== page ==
After Marcos was ousted the Philippines owed about US$28 billion to foreign creditors. Borrowed money had not promoted development, and most of it had been wasted on showcase projects along Manila Bay, or had disappeared into the pockets and offshore accounts of the Marcos and Romualdez families and their friends and partners. Many Filipinos believed that they would be morally justified in renouncing the foreign debt on grounds that the banks should have known what the Marcoses were doing with the money. Even Cardinal Jaime Sin declared it “morally wrong” to pay foreign creditors when Filipino children were hungry. Aquino, however, resolutely pledged to pay the debt. Otherwise, the nation would be cut off from the credit it needed. Although the Philippines could pay the interest on the debt every year, it could not pay the principal. This never-ending debt naturally inflamed Filipino nationalism. A Freedom From Debt Coalition advocated using the money to help the unemployed instead of sending the hard currency abroad. *
Corruption and Crony Capitalism Under Marcos
Eric Pace wrote in the New York Times, “Mr. Marcos’s aura was also tarnished by accusations and problems concerning his country’s business and economic life. Under his rule, the Philippines was afflicted with widespread corruption and vast unemployment. There was widespread poverty, along with a few sectors of great wealth.” [Source: Eric Pace, New York Times, September 29, 1989]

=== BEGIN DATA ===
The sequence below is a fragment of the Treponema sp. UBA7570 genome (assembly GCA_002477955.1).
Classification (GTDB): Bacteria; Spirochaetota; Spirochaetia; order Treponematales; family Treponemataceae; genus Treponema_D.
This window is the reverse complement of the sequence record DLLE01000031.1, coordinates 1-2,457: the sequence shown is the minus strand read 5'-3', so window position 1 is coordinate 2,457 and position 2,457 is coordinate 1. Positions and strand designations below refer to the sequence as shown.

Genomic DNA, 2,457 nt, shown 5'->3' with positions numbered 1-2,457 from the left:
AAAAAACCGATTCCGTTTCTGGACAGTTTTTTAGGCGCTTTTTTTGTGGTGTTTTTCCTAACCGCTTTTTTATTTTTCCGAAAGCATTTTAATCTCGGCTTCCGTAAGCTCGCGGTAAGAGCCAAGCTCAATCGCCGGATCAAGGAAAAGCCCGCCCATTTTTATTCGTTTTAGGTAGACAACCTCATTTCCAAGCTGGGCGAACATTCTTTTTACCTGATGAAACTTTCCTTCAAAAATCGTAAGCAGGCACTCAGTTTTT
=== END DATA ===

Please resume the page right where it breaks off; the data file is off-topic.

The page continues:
The largest, most productive, and technically most advanced manufacturing enterprises were gradually brought under the control of Marcos’s cronies. For example, the huge business conglomerate owned by the Lopez family, which included major newspapers, a broadcast network, and the country’s largest electric power company, was broken up and distributed to Marcos loyalists including Imelda Marcos’s brother, Benjamin “Kokoy” Romualdez, and another loyal crony, Roberto Benedicto. Huge monopolies and semimonopolies were established in manufacturing, construction, and financial services. When these giants proved unprofitable, the government subsidized them with allocations amounting to hundreds of millions of pesos. Philippine Airlines, the nation’s international and domestic air carrier, was nationalized and turned into what one author has called a “virtual private commuter line” for Imelda Marcos and her friends on shopping excursions to New York and Europe. [Source: Library of Congress *]